Dairy Farm Under Investigation After Undercover Footage Reveals Animal Abuse

Some Midwestern stores are pulling products from their shelves in response to the video.

An Indiana dairy farm is under investigation and stores are pulling its products from their shelves after undercover footage caught workers force-feeding, beating and kicking calves.

Graphic footage made public Tuesday by the Animal Recovery Mission, which brands itself as a nonprofit “vanguard defense organization,” shows workers at Fair Oaks Farms dragging the animals by their ears, stomping on their heads and chucking them into crates. The video also shows what the narrator describes as a secret dump site, where there are dead calves.

The farm hired an undercover investigator from ARM as a calf care employee, according to an ARM press release. The employee filmed the footage with surveillance equipment between August and November 2018.

Local law enforcement is investigating the farm in the wake of the video’s release, CBS News reported.

In a response Wednesday, Fair Oaks Farms owner Mike McCloskey, who founded the business with wife, Sue, apologized and said three of the four workers shown in the video “had been reported by their coworkers for animal cruelty and were terminated three months ago before we ever knew that there was an undercover video operation.”

McCloskey said that the fourth employee’s behavior had gone unreported, but he was fired Tuesday afternoon.

According to McCloskey, the farm’s staff are trained in animal welfare and sign a document vowing to report any abuse they witness to a supervisor. Outlining the company’s next steps, McCloskey said he plans to install surveillance cameras around the farm. He initially decided against it, he said, citing concerns over jeopardizing trust with his employees.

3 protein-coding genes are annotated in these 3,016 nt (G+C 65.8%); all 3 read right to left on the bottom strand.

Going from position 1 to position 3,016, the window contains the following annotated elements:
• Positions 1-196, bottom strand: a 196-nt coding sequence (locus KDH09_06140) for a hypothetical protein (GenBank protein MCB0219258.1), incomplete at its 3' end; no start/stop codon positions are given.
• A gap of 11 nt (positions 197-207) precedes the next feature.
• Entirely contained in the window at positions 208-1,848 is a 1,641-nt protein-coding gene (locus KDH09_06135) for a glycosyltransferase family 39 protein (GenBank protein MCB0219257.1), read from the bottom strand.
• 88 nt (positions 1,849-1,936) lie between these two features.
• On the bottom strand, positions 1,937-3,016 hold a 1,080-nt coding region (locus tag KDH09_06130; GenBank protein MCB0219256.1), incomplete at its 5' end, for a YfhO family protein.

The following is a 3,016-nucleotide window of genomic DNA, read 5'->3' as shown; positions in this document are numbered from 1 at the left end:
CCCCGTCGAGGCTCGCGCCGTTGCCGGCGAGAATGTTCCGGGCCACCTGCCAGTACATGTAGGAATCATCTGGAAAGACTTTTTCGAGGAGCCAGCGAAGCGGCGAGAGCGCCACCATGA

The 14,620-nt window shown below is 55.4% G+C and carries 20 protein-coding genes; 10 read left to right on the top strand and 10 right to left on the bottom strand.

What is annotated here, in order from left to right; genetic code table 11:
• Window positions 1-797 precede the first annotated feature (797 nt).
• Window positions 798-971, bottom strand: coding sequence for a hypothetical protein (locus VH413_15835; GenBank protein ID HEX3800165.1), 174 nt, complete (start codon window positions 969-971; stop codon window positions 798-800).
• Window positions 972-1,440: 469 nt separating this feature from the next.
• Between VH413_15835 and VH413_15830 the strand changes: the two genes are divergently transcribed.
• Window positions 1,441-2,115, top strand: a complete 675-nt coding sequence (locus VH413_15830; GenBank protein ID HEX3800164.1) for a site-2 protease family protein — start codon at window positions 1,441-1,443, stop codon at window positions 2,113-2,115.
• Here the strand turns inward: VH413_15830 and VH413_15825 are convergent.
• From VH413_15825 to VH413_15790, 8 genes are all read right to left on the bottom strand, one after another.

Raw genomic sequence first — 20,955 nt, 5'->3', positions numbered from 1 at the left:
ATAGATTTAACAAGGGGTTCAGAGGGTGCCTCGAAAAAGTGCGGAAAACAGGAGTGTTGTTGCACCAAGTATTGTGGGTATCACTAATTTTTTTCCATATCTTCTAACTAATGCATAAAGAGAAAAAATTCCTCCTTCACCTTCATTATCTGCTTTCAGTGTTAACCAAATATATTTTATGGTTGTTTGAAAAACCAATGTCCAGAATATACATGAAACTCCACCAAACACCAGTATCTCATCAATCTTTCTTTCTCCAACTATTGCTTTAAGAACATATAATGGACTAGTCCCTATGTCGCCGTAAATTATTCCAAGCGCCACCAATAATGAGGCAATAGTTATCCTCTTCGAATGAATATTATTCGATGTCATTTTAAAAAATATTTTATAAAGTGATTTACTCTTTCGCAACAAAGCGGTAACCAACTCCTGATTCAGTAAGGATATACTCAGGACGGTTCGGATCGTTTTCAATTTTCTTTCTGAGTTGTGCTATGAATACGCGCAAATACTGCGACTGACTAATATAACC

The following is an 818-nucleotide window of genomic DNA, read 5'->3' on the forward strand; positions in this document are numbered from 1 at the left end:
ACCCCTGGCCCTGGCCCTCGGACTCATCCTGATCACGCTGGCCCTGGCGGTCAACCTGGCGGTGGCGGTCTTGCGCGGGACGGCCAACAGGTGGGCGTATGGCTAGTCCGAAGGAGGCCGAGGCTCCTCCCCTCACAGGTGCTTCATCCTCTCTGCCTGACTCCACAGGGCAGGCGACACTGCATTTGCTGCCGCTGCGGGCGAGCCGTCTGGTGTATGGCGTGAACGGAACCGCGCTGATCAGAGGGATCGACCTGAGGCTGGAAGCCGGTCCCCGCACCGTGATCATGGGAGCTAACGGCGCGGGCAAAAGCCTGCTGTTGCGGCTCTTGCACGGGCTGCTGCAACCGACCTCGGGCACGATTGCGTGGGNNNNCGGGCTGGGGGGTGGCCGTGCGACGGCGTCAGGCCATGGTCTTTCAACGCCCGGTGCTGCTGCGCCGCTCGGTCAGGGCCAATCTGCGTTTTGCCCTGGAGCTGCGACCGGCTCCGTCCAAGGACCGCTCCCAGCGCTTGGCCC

Fair Oaks will also arrange “frequent unannounced audits” every two to four weeks and intends to hire an animal welfare expert to monitor the farm.

McCloskey also warned that he is in contact with an attorney to prosecute animal abusers, and hopes to reach the state’s attorney general for further assistance.

But the matter has already resulted in consequences for the Fairlife dairy brand, which the farm supplies. McCloskey founded Fairlife, and its products are distributed nationwide through the Coca-Cola Company.

Outrage over the abuses has prompted grocers in the Midwest to pull Fairlife items from their shelves, NBC News reported.

At the end of McCloskey’s statement, he said there may more damaging footage yet to come.

“We understand that ARM may release future videos, but we believe very strongly that all of these changes will address any future concerns,” he said.

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